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Discussion Starter #1
I have two flyweels one has 130t, the other has 131t. I also have the starters that came from the same two cars, they both have 9t gears on them. Does this seem correct? I have heard that there are 8t gears and 9t gears for starters. The reason I am asking is because I need to put a ring gear on to my new aluminum flywheel and the one with 131t is kind of chewed up a bit. That is the one that I just removed from the car. The 130t ring gear is in better shape. So does it matter which ring gear I use?
 

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Yes, it matters a great deal which starter and ring gear you pair together.

The "gold standard" for information on this topic is a post that George Willett wrote in March, 2007, in the thread at: http://www.alfabb.com/bb/forums/gt-1965-1974/39666-starters-ring-gears.html There, George provides a list of Alfa years, ring gear tooth count, and starter part number. Here's the entry from that list that applies to 130 tooth ring gears:

72/74 2ltr 130 9 001-211-987 four brushes/2 bolt solenoid 001-211-025 two brushes/2bolt solenoid. Both .7hp w/3 bolt mounting.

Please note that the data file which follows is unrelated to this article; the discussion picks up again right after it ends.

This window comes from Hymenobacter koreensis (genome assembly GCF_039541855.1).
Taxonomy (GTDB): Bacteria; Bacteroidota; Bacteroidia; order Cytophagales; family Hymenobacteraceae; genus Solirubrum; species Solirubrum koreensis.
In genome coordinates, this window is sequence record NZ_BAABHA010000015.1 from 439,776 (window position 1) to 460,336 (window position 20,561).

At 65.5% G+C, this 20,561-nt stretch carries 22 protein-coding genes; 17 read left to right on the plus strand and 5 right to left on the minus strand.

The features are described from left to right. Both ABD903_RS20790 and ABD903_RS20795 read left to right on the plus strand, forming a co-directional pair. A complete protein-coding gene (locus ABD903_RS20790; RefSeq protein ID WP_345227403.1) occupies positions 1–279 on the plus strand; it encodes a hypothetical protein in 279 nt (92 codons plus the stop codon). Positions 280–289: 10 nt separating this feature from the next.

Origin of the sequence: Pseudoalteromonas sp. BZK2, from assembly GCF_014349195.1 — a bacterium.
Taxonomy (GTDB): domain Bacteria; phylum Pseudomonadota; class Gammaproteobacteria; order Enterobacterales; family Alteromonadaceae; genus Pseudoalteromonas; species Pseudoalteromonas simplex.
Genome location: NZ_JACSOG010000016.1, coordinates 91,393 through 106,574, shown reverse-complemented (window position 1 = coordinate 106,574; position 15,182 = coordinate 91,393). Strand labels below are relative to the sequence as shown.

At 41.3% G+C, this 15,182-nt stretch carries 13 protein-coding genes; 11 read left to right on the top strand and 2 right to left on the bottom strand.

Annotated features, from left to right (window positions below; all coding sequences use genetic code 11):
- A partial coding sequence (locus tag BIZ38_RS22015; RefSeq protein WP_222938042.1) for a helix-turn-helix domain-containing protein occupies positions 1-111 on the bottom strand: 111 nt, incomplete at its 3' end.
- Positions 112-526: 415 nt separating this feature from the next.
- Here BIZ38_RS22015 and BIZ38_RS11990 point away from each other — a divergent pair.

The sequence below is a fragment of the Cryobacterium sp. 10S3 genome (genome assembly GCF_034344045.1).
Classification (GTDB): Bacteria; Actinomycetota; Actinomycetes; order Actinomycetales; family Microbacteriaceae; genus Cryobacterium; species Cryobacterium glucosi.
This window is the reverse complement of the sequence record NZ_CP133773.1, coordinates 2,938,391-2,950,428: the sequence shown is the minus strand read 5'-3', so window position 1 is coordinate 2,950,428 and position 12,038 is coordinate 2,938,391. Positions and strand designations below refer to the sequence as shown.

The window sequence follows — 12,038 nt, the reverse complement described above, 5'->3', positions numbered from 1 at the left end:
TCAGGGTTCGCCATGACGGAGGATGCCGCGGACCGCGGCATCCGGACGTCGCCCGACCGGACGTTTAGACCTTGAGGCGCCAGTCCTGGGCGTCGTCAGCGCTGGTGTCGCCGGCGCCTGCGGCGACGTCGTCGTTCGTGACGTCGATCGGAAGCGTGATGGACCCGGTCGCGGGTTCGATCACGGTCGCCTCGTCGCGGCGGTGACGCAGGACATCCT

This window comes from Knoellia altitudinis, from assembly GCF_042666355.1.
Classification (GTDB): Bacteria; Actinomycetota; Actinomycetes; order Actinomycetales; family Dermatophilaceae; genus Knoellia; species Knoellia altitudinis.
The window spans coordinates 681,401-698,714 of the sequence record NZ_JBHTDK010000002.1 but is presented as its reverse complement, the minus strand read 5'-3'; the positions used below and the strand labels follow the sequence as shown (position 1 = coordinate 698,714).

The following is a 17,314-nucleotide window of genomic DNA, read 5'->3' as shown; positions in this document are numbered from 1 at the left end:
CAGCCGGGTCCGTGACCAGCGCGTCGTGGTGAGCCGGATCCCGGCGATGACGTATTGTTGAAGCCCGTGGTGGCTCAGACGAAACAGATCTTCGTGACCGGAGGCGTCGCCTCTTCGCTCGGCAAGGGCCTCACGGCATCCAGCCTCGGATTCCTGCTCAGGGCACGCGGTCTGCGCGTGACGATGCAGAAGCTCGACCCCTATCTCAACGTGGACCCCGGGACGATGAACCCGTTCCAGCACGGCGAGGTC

To interpret this, the "72/74" are the model years, "2ltr" the displacement, "130" the ring gear tooth count, "9" the starter pinion tooth count, and "001-211-987" and "001-211-025" the two starter part numbers that were designed for 130 tooth ring gears.

So the question back to you is: "what is the p/n of the starter you intend to use?" The starters that pair with the 131 tooth ring gears were more powerful, so if this is a high compression motor, that might be better. Could you mount the ring gear turned around, so that what was the back side (which is probably undamaged) now faces the starter?
 

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Discussion Starter #3
I will have to wait until I get back to the shop before I can tell you the part number of the starter. Are you telling me that I can turn the ring gear around, even though it is not flat on the other side? The side that was against the flywheel was flat and the other side is raised up a bit. Will this matter or does it need to be milled flat?